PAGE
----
Every day genealogists use our cemetery books, funeral home records, and death records. They sift through their family legacies, write books, study history, or just try to understand everything they can about how burials were handled in the past. This blog highlights the different types of death records available at the Champaign County Historical Archives. 

Cemetery books

Cemetery Books

One of the most popular and widely used research tools we have are the cemetery books. Cemetery books cover a variety of types of burial places. We are lucky enough to have many books of records from local pioneer burial places. Many of these have been compiled by Champaign-Urbana's Alliance Chapter of the Daughters of the American Revolution. These lists of burial locations, names, and dates have been meticulously chronicled by the DAR as part of their historic preservation project. Once the research was completed and typed up, a copy was presented to the Archives staff for cataloging and indexing. Patrons are welcome to browse these books, make copies of the pages, and use them for their research.

We also have records created by a variety of churches and synogogues, related to their cemeteries. Some church cemeteries are very, very small and the records are old and incomplete. Another type of burial place is the family plot. The Archives has quite a few records of family plots and some of those only have one or two recognizable graves left. One noticeable difference with a family plot is that if the homestead or area has been abandoned, often the family connections are lost as well. Even records that have sparse or incomplete information can be helpful when tracking down details about your family.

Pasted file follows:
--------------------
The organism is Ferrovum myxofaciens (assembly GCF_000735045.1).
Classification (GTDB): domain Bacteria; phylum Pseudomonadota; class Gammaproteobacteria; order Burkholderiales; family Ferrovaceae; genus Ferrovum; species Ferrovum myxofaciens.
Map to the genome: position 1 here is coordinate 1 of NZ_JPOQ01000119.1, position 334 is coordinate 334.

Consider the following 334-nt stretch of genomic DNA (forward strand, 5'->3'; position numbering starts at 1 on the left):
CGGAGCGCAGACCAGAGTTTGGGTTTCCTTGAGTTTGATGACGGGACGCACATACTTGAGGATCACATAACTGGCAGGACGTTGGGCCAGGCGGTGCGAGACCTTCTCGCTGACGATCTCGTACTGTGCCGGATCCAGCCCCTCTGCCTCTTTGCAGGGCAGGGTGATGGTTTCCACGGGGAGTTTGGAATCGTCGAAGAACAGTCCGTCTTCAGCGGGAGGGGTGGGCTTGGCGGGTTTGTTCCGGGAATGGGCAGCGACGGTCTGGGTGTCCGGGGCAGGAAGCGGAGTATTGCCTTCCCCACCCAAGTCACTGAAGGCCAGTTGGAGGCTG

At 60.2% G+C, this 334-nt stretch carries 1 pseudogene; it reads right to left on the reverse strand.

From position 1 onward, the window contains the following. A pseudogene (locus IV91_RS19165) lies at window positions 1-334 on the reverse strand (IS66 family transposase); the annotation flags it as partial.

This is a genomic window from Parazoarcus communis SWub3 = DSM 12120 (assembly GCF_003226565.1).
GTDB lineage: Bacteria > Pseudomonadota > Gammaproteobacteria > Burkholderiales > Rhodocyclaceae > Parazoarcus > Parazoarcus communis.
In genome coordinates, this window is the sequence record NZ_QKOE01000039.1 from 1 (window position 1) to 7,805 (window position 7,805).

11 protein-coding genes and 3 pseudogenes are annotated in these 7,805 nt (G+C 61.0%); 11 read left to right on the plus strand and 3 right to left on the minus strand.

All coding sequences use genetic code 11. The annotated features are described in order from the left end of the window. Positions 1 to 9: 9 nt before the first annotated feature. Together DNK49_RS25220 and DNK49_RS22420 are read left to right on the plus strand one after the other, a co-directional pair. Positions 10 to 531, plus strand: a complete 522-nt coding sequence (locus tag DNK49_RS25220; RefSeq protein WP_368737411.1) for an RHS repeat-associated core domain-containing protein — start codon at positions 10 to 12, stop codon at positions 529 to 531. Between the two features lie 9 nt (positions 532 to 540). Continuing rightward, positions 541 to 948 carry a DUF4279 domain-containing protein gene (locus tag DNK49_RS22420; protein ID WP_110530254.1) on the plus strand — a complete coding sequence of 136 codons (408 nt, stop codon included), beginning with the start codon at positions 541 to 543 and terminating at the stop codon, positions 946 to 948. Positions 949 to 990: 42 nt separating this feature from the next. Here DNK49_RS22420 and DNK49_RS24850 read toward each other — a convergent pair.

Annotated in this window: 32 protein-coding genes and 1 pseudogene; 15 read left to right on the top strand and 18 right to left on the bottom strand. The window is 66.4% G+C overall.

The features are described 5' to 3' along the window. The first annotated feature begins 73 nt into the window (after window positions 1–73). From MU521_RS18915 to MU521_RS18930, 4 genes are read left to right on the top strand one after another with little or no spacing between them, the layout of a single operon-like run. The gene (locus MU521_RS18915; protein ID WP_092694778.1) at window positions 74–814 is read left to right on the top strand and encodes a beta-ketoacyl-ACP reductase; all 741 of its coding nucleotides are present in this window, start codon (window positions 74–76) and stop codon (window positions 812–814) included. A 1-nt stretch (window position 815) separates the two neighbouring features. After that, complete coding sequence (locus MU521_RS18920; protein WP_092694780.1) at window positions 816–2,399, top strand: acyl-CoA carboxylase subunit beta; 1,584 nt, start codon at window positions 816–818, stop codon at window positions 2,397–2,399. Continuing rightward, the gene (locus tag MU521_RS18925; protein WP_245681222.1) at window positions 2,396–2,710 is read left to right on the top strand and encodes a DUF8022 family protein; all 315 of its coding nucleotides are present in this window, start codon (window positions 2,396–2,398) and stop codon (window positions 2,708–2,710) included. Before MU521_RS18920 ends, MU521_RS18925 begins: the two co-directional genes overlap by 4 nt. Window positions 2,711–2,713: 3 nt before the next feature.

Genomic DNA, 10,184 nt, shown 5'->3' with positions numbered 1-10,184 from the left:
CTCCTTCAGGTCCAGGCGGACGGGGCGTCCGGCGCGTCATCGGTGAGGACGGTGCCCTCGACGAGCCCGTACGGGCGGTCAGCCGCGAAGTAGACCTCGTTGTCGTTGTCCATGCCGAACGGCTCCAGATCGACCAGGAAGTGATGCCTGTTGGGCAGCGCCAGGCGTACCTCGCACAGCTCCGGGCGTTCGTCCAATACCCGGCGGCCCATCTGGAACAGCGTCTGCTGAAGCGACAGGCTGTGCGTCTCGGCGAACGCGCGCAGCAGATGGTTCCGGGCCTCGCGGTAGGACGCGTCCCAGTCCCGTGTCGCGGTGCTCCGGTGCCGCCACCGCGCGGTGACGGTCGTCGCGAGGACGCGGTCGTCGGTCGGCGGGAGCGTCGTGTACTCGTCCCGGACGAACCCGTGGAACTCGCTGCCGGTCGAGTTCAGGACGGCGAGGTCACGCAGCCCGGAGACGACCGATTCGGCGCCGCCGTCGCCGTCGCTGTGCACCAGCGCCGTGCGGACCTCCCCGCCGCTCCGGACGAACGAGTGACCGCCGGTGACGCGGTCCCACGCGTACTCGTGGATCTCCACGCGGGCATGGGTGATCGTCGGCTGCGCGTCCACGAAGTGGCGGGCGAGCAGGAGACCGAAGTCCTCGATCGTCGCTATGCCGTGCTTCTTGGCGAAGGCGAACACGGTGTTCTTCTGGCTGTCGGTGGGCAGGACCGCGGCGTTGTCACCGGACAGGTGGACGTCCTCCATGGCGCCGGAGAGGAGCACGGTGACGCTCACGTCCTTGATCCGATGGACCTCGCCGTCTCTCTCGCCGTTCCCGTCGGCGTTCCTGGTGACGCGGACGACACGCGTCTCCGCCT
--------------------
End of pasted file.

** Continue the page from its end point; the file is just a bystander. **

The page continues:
Mount Hope Cemetery

Mount Hope Cemetery map

The Archives holds quite a few maps of local cemeteries. Some are included in the cemetery books and others are individual items in our map collection. Some are hand drawn, some professionally printed, and some are a mixture of both. These maps are a valuable source of information for patrons that are trying to fill in family tree dates and names. If you are interested in gravestone locations this is a great resource.


New Clements Cemetery

New Clements Cemetery map

The Archives is also home to a collection of death certificates on microfilm and in paper form. If you are a genealogist, or just interested in finding out about the death of a family member, these might be interesting to you. As a companion record to death certificates the archives also has a number of funeral home records. These records highlight valuable information for researchers. Often, funeral home records hold key information about the deceased beyond their basic vital details. Other family members are listed, as well as information about their occupation and hobbies.

Death Records Microfilm

Microfilmed death certificates

The archives staff can help you find these important records. Just give us a call or visit us today!

-Ann Panthen

Archives Assistant